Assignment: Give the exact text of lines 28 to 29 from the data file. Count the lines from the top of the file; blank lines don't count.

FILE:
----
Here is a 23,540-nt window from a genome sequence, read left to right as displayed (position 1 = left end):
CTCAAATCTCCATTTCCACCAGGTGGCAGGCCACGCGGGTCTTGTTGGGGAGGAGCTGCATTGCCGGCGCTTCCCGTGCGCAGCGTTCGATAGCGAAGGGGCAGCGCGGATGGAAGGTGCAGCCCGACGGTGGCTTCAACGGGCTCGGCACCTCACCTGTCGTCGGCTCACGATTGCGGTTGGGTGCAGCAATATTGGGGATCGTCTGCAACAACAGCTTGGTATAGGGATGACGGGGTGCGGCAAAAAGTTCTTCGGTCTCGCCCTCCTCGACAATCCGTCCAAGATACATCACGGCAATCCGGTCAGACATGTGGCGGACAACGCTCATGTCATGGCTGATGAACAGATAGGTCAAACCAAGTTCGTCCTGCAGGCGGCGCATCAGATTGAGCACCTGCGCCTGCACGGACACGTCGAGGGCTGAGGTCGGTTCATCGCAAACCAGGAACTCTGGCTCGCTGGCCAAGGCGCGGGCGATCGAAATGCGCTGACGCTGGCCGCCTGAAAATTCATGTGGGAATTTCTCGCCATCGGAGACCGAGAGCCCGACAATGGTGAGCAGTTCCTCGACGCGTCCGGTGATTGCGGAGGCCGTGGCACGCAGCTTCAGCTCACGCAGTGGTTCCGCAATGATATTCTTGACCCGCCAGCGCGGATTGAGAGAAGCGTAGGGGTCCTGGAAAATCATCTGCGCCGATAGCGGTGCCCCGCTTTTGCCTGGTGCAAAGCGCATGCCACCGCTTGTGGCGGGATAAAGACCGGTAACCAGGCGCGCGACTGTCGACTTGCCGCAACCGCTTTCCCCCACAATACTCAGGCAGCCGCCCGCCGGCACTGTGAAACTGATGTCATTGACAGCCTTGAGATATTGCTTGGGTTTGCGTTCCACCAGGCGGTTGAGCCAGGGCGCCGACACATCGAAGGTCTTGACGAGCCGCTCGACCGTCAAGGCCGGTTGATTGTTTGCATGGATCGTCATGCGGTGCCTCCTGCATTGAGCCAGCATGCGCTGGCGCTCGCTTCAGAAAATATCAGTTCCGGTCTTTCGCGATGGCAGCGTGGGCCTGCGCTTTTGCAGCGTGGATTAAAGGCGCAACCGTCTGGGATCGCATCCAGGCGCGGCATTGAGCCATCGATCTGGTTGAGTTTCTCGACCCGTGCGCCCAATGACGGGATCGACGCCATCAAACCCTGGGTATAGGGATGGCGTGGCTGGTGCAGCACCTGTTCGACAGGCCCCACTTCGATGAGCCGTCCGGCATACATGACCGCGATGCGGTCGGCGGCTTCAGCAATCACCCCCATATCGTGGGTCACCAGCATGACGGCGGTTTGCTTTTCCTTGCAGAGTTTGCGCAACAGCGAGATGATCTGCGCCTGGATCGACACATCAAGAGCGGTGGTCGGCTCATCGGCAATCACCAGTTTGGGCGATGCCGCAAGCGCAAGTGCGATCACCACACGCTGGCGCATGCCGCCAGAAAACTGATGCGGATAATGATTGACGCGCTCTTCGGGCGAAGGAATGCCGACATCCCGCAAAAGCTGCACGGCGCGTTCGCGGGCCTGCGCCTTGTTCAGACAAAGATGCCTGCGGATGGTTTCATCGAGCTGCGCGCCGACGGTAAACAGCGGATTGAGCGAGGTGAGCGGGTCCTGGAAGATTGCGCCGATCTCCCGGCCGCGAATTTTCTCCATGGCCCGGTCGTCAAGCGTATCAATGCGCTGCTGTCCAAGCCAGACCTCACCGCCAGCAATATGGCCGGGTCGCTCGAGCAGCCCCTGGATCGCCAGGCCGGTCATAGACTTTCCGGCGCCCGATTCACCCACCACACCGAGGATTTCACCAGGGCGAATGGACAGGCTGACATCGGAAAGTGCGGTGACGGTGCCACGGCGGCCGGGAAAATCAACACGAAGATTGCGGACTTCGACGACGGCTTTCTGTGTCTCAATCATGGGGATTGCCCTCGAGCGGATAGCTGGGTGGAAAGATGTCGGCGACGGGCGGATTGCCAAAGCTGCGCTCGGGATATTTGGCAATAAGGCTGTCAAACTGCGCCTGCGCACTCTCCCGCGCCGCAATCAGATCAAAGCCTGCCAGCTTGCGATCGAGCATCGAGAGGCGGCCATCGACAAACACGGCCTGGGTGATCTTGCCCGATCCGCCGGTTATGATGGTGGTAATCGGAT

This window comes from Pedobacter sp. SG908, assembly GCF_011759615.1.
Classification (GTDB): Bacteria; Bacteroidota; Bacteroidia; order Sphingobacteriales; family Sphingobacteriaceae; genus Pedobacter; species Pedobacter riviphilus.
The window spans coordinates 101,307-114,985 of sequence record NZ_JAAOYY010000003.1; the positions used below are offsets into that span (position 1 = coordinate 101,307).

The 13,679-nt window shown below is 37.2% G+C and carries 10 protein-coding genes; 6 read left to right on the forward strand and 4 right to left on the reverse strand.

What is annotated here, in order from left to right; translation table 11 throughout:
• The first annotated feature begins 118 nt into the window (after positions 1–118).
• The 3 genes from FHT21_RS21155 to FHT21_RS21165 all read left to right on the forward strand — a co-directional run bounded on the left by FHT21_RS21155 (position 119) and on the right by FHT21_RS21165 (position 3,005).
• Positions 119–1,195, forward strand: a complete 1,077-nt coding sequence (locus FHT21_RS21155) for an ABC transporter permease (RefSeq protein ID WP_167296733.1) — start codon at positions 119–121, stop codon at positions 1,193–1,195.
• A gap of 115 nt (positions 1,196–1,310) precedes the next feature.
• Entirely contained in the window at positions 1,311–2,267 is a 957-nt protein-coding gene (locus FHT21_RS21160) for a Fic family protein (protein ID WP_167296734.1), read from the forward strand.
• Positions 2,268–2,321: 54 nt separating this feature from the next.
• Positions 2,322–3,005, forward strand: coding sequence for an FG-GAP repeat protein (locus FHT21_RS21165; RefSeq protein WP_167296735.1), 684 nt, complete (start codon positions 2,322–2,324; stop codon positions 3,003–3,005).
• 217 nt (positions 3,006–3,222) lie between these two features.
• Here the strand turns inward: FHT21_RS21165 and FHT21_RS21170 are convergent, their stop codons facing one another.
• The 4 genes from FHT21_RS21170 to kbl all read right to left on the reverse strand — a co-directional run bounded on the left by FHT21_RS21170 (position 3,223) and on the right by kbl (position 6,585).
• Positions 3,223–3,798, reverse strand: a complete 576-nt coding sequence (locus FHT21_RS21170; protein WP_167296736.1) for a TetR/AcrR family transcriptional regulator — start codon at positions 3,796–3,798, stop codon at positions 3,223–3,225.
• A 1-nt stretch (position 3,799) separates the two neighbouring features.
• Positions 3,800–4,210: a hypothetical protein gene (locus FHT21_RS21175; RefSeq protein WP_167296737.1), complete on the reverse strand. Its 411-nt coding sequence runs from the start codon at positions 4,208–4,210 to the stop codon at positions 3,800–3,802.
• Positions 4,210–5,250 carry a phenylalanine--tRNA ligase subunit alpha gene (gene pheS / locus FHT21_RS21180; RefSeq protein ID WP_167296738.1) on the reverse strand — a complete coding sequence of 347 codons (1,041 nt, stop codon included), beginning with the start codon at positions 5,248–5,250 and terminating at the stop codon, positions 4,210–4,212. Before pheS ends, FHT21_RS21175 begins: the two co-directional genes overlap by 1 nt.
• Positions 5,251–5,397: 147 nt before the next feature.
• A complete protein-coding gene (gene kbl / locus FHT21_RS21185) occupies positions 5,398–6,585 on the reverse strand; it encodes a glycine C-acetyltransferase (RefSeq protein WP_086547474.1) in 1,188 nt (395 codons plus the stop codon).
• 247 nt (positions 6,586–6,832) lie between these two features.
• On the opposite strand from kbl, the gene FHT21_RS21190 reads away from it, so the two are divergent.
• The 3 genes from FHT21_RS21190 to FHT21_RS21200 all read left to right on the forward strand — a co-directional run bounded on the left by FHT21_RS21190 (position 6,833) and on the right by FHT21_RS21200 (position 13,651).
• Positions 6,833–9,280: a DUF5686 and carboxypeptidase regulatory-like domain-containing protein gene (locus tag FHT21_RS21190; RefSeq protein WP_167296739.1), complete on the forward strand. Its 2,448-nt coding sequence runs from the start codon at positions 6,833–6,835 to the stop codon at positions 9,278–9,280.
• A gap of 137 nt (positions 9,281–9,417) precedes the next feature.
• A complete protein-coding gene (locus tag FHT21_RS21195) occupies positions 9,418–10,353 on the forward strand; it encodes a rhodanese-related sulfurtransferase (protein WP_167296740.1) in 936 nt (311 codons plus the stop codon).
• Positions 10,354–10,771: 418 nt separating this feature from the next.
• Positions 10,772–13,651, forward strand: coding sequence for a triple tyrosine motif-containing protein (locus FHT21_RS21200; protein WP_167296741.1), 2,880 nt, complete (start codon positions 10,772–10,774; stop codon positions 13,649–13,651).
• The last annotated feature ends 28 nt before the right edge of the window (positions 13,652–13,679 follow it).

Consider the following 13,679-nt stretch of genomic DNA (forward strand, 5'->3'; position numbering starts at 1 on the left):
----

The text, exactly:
• A gap of 137 nt (positions 9,281–9,417) precedes the next feature.
• A complete protein-coding gene (locus tag FHT21_RS21195) occupies positions 9,418–10,353 on the forward strand; it encodes a rhodanese-related sulfurtransferase (protein WP_167296740.1) in 936 nt (311 codons plus the stop codon).